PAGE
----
• No international treaties exist to specifically cover the behavior of companies with regard to human rights, and national legislation is very variable.
  • The United Nations Sustainable Development Goal 10 aims to substantially reduce inequality by 2030 through the promotion of appropriate legislation.

Human Rights in Emergency Situations:

  • With the exception of non-derogable human rights, the UN recognizes that human rights can be limited or even pushed aside during times of national emergency.
  • Rights that cannot be derogated for reasons of national security in any circumstances are known as peremptory norms or jus cogens.


  • Critics of the view that human rights are universal argue that human rights are a western concept that "emanate from a European, Judeo-Christian, and/or Enlightenment heritage."
  • Right-wing critics of human rights argue that they are "unrealistic and unenforceable norms and inappropriate intrusions on state sovereignty," while left-wing critics of human rights argue that they fail "to achieve – or prevents better approaches to achieving – progressive goals."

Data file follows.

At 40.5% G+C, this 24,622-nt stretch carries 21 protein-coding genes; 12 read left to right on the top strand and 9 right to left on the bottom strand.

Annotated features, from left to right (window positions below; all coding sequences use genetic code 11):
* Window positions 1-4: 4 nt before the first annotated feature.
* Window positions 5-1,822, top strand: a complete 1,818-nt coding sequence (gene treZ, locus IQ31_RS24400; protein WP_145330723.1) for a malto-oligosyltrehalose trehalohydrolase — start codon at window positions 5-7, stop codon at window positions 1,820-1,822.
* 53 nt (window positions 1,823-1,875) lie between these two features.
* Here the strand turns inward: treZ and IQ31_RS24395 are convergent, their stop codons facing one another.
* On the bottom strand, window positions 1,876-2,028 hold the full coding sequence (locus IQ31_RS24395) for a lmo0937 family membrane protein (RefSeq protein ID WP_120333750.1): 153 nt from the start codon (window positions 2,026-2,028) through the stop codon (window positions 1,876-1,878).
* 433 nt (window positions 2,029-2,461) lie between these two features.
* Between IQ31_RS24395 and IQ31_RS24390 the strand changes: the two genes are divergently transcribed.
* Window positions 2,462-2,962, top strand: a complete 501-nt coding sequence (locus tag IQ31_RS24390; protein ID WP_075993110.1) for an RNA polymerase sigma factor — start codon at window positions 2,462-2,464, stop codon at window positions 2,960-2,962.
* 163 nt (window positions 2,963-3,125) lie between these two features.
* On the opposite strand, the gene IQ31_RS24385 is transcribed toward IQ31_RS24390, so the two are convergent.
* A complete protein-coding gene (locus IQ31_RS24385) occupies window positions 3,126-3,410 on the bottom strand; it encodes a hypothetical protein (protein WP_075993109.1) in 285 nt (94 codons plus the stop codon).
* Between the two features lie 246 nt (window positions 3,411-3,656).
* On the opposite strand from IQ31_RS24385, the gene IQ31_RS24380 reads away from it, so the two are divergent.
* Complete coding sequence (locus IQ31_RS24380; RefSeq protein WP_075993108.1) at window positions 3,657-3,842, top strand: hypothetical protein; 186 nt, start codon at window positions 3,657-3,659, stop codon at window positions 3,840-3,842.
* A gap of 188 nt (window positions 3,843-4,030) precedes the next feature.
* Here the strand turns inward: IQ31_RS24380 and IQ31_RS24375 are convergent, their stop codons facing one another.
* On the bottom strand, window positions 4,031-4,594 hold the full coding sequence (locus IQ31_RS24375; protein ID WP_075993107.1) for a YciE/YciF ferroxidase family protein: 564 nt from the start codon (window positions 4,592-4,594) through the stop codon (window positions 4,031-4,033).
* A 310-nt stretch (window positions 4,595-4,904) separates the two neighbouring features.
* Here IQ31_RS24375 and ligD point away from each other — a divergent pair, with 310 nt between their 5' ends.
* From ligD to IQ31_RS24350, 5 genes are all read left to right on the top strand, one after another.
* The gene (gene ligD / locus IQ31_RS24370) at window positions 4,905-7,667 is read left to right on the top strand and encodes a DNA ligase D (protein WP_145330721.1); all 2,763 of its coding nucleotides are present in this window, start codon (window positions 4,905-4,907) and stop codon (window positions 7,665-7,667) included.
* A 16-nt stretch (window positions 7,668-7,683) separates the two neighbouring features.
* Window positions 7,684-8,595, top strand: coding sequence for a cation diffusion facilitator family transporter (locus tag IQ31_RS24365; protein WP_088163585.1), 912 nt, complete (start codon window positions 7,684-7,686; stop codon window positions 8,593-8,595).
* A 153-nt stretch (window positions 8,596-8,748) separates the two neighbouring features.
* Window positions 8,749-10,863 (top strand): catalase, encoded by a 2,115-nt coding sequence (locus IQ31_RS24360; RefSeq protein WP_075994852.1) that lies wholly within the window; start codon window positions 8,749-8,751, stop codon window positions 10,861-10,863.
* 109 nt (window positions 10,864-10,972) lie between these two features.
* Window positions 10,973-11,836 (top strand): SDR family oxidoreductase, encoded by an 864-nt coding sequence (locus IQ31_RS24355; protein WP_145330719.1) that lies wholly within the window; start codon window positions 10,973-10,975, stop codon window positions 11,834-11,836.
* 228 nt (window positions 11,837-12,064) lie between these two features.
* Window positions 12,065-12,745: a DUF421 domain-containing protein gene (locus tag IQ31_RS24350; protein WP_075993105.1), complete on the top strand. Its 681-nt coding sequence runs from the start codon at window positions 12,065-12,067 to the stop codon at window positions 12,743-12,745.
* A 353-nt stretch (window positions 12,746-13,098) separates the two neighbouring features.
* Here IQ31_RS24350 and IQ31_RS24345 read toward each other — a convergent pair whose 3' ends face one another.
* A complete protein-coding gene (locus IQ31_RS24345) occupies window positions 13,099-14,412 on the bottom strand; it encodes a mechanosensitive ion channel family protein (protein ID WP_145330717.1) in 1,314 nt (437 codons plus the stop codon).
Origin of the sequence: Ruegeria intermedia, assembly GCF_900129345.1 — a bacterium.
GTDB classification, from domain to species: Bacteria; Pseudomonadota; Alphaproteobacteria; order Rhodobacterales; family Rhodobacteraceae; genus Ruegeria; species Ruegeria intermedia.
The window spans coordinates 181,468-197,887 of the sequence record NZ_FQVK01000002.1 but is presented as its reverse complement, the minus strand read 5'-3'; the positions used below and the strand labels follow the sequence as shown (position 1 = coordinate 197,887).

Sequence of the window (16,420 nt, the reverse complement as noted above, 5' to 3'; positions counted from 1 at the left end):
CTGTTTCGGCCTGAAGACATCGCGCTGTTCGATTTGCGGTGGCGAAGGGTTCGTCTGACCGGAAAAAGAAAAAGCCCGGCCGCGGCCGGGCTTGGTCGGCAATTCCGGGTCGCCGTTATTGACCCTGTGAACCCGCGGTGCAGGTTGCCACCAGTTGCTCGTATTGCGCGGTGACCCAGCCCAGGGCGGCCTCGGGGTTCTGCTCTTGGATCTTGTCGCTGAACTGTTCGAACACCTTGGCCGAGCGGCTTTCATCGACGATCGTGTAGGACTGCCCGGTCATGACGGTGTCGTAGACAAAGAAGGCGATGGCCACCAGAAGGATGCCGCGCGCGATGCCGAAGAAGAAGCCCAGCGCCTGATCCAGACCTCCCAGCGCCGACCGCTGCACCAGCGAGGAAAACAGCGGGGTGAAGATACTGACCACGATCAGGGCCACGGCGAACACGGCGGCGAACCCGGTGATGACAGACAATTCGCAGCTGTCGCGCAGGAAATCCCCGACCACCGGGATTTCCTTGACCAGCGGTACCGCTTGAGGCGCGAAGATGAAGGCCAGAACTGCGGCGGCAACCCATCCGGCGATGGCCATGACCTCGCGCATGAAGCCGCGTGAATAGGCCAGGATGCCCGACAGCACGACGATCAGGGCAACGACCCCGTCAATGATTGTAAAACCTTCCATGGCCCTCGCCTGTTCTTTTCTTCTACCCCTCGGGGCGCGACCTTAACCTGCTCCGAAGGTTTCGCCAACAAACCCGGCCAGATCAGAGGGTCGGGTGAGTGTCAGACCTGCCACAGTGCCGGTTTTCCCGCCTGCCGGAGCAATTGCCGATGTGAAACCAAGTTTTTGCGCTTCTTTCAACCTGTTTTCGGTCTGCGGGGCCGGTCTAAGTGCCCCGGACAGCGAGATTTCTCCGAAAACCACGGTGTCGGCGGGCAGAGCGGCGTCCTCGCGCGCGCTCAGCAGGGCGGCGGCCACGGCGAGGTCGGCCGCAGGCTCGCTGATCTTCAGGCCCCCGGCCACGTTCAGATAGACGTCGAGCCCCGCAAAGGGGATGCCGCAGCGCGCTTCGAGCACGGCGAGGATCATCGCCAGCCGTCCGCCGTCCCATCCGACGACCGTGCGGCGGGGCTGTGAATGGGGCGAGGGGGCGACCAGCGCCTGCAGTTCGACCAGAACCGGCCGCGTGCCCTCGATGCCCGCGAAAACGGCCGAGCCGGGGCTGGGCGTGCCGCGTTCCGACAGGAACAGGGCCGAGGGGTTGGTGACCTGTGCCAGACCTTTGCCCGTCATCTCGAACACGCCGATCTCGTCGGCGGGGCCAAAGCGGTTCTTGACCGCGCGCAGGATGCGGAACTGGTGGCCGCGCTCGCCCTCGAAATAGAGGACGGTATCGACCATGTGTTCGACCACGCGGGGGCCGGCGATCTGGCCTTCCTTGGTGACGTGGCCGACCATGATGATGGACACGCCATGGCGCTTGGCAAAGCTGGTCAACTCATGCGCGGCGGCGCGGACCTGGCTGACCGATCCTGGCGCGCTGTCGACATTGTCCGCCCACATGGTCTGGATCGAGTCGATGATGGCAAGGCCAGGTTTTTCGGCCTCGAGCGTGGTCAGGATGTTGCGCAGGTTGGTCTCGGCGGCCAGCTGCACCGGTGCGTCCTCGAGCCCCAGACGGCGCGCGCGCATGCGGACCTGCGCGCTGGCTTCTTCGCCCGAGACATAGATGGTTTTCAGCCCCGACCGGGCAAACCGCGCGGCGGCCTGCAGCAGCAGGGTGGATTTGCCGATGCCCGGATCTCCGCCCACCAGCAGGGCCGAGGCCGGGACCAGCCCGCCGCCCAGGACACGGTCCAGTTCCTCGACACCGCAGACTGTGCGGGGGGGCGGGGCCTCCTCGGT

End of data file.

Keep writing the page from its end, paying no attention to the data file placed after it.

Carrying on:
Test your knowledge on the history, principles, and controversies surrounding human rights with this informative quiz. From the development of the modern human rights movement to the role of state and non-state actors in protecting human rights, this quiz covers a range of topics related to human rights. Discover the different categories of human rights, the principle of indivisibility of rights, and the concept of cultural relativism. Explore the criticisms and debates surrounding human rights, and assess your understanding of the role of international treaties and organizations